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Should Children’s Books Come with Age Certifications?

Margaret EckelThis is a guest post from Margaret Eckel, who is a freelance PR Co-ordinator. You can find her on Linkedin and Twitter.

Earlier this month children’s author G.P. Taylor began a debate on BBC Breakfast by announcing he thought children’s books ought to come with age certifications similar to films.  His comments elicited strong criticism from other children’s authors, including Charlie Higson, who wrote a rebuttal in the Guardian.

It’s not the first time age ratings have come up.  A few years ago, publishers tried to introduce them and were met with resistance from authors, educators and the public.  The No to Age Banding Campaign collected over 4,000 signatures and the idea was dropped.

So why is it back?  Taylor said he believes children’s books have become too scary and that we need to be careful what we expose young readers to.  Higson argued that it is important for children to be able to explore dark themes in books because they experience all sorts of things, are exposed to all sorts of information, and books need to reflect that to be relevant.

My gut reaction to the discussion Taylor sparked is that age certifications are a bad idea, and I spoke to children’s librarian Clare Hartnett and children’s bookseller Kate Agnew, of the Children’s Bookshop in Muswell Hill, to find out what they think about age certifications and scary books for children.

Here’s what I learned…

1.) One size doesn’t fit all.

Every child is different.  Children mature at different times, have different interests and read for different reasons.  Hartnett talked about two of her students, both age twelve and from similar backgrounds: one’s happily ploughing through adult classics and the other still reaches for picture books like Mo Willems’ Don’t Let the Pigeon Drive the Bus.  But they both love to read.  And they would both be miserable if she handed them a book with an ‘Age 12’ sticker.

As a school librarian she says it’s her job to encourage reading at whatever level the reader is comfortable at.  That’s what helps children develop a sense of reading for pleasure.  Restricting children’s choices to a smaller range of ‘age-appropriate’ titles would mean some kids would be embarrassed that they couldn’t cope and other kids would be uninterested because they would be so unchallenged.  Either way, Hartnett  says she fears kids would give up reading because the associations would be so negative.

Bottom line: A one size fits all age certification system would actually fit no one.

2.) Kids are great self-sensors.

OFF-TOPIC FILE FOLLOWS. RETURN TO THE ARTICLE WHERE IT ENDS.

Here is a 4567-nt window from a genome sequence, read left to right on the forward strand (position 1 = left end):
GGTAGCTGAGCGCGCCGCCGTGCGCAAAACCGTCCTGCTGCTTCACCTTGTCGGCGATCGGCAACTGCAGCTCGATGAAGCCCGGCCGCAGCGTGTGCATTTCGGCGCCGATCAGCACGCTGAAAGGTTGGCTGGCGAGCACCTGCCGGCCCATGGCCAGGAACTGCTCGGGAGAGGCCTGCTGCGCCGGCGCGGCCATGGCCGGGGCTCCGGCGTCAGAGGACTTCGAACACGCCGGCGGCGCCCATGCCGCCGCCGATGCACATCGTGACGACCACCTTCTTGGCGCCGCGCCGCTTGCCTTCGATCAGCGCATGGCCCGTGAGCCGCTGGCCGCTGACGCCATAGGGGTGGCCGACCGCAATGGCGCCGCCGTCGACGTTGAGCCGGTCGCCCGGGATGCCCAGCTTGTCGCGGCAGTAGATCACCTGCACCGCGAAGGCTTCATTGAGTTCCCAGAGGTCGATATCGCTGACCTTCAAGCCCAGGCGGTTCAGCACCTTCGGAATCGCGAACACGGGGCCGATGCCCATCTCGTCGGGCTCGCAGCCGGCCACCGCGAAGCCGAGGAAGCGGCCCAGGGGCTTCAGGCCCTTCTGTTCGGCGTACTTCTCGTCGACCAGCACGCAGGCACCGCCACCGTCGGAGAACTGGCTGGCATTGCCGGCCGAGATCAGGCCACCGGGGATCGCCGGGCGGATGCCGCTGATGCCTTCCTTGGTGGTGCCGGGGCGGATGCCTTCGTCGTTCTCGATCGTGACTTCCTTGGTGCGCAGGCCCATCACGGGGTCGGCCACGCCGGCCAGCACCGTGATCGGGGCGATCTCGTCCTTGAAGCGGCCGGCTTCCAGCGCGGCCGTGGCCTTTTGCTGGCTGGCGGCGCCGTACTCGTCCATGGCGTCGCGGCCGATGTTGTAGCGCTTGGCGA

Higsen, Harnett and Agnew agree that scary books are an effective way for young readers to explore important themes: fear, isolation, death, violence, sexuality, one’s role in society, loyalty etc.  Hartnett points out a lot of contemporary scary titles deal with themes that are found in classic Gothic literature, but in an accessible way.

Reading books about these complex issues is a good way for children to begin thinking and reflecting about them.  Agnew says she and her staff have seen an increased interest in books set in dystopian futures after the popularity of The Hunger Games.  She believes children are interested in these books because the characters face moral obstacles, but approach them with integrity and courage.  These examples lead readers to examine their own belief system and role in society, and that should be encouraged, even applauded.

Despite G.P. Taylor’s concerns, Agnew and Hartnett both emphasised the safety that books offer when children begin exploring these complicated issues.  If a book does become too scary, kids can put it down and come back to it when they’re ready.  Hartnett and Agnew both stated that children are very capable of articulating what they do/don’t want to read about.  They are able to select what’s appropriate for them simply based on likes and dislikes, without any kind of official age rating or certification system.

3.) Scary is important.

Of course, not every child wants to be scared.  But Hartnett and Agnew both underlined the importance of children having access to a wide range of books.  After all, adults read everything from tales of Jack-the-Ripper to bodice rippers – why shouldn’t children have an array of books to choose from?  Hartnett says it’s even more important for kids to have lots of choices, because that way, they are far more likely to find the right titles and develop a love of reading that will last in to adulthood.

Agnew also discussed the importance of variety and mentioned the prevalence of  ‘vogues’ in children’s literature.  Things come and go, but she thinks after the success of books like the Twilight series, scary books will remain on the menu.  It’s not a bad thing.  Some children enjoy being scared and Agnew credits being a bit frightened by a story as an effective way to learn, and if kids are connecting with these books and enjoying them, what’s all the fuss about?

In a time when we’re concerned that children are reading less, why is anything that would restrict their reading habits even a topic of conversation.

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